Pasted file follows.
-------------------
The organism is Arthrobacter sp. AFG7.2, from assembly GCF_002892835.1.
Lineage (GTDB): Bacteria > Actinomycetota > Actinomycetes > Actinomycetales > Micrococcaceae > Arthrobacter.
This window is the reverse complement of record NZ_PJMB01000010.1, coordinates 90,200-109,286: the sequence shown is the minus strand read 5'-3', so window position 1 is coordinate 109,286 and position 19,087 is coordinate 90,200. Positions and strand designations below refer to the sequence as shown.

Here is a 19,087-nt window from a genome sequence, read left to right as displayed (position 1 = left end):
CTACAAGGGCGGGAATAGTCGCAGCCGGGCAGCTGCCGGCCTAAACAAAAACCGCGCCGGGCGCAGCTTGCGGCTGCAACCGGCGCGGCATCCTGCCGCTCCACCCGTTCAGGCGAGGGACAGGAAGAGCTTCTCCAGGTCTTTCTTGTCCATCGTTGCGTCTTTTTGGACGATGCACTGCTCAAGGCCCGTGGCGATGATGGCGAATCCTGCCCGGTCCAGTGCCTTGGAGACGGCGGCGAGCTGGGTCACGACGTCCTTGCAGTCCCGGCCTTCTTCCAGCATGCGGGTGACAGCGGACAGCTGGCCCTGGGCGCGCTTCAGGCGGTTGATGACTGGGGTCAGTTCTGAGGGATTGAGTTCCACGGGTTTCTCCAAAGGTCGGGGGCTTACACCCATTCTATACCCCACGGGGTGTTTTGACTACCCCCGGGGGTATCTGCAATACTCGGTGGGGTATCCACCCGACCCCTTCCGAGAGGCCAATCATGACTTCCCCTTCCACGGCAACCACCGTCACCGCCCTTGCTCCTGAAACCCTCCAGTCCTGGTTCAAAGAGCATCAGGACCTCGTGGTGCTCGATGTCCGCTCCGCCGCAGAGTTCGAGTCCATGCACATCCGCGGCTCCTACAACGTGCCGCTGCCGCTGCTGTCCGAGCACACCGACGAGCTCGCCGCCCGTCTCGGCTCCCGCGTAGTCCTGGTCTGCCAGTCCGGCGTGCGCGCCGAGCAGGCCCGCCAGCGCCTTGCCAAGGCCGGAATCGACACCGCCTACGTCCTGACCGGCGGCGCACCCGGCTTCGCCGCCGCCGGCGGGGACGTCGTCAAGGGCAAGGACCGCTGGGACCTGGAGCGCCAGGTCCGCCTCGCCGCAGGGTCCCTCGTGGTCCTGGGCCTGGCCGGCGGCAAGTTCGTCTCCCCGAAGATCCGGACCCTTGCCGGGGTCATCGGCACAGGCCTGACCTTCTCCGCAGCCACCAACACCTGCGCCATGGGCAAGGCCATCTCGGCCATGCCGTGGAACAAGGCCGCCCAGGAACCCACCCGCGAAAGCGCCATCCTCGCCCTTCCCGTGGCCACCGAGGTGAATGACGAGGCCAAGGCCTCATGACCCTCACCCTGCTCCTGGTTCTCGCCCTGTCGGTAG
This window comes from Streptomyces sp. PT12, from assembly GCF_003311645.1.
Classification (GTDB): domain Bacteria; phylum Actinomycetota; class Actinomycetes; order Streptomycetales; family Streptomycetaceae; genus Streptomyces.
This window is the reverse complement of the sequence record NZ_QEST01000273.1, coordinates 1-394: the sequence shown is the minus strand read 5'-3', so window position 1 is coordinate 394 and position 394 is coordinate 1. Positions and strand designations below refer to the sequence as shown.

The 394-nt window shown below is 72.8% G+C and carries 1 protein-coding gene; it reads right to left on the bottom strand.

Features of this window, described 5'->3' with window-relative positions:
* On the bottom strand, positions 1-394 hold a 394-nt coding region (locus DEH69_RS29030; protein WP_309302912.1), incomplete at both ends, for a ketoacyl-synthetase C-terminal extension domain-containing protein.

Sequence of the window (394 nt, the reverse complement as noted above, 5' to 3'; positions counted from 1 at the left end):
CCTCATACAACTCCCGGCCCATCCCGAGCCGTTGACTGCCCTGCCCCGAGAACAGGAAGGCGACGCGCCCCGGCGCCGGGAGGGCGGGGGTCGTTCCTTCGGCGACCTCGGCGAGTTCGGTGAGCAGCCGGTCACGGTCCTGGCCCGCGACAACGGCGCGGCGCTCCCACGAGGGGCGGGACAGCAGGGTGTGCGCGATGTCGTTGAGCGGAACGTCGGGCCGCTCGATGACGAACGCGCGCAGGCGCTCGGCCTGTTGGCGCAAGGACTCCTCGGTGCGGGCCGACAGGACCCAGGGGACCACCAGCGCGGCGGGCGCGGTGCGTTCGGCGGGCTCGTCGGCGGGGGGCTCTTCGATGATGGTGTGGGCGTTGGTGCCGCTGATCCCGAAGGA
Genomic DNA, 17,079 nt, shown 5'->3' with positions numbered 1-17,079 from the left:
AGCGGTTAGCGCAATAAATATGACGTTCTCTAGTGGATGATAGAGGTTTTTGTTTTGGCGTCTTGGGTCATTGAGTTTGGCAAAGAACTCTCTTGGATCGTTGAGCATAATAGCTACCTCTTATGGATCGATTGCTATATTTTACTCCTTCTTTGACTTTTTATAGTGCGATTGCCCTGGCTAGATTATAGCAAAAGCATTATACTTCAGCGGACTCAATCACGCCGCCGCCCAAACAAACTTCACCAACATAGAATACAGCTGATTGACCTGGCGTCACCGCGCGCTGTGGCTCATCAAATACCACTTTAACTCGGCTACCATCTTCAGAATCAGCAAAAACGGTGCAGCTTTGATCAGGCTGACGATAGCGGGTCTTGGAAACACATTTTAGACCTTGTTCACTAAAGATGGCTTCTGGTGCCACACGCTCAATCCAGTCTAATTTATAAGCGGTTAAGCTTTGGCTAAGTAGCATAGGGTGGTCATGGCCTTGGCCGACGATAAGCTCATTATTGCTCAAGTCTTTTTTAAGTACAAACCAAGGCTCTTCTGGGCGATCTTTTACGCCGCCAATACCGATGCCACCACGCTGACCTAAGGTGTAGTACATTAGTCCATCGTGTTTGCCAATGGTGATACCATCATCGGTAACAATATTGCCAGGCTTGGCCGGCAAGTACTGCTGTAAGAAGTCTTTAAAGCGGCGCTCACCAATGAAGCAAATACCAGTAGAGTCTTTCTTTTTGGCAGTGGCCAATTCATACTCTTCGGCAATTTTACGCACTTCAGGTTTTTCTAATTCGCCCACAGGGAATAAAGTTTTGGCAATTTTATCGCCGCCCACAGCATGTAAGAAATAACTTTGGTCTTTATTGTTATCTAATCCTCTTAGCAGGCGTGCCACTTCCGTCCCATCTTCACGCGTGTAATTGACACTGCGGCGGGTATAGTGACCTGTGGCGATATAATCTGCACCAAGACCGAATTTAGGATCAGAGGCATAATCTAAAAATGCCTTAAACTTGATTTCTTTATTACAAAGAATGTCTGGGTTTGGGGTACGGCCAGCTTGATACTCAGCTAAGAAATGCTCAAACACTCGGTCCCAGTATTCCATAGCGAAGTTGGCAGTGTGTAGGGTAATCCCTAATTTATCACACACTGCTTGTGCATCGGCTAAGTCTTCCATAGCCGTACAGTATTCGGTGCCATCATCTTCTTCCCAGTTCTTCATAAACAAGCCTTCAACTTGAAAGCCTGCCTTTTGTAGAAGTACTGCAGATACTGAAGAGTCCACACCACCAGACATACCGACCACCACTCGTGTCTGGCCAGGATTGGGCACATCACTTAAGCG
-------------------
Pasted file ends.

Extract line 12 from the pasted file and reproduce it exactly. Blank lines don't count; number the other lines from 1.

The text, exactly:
Sequence of the window (394 nt, the reverse complement as noted above, 5' to 3'; positions counted from 1 at the left end):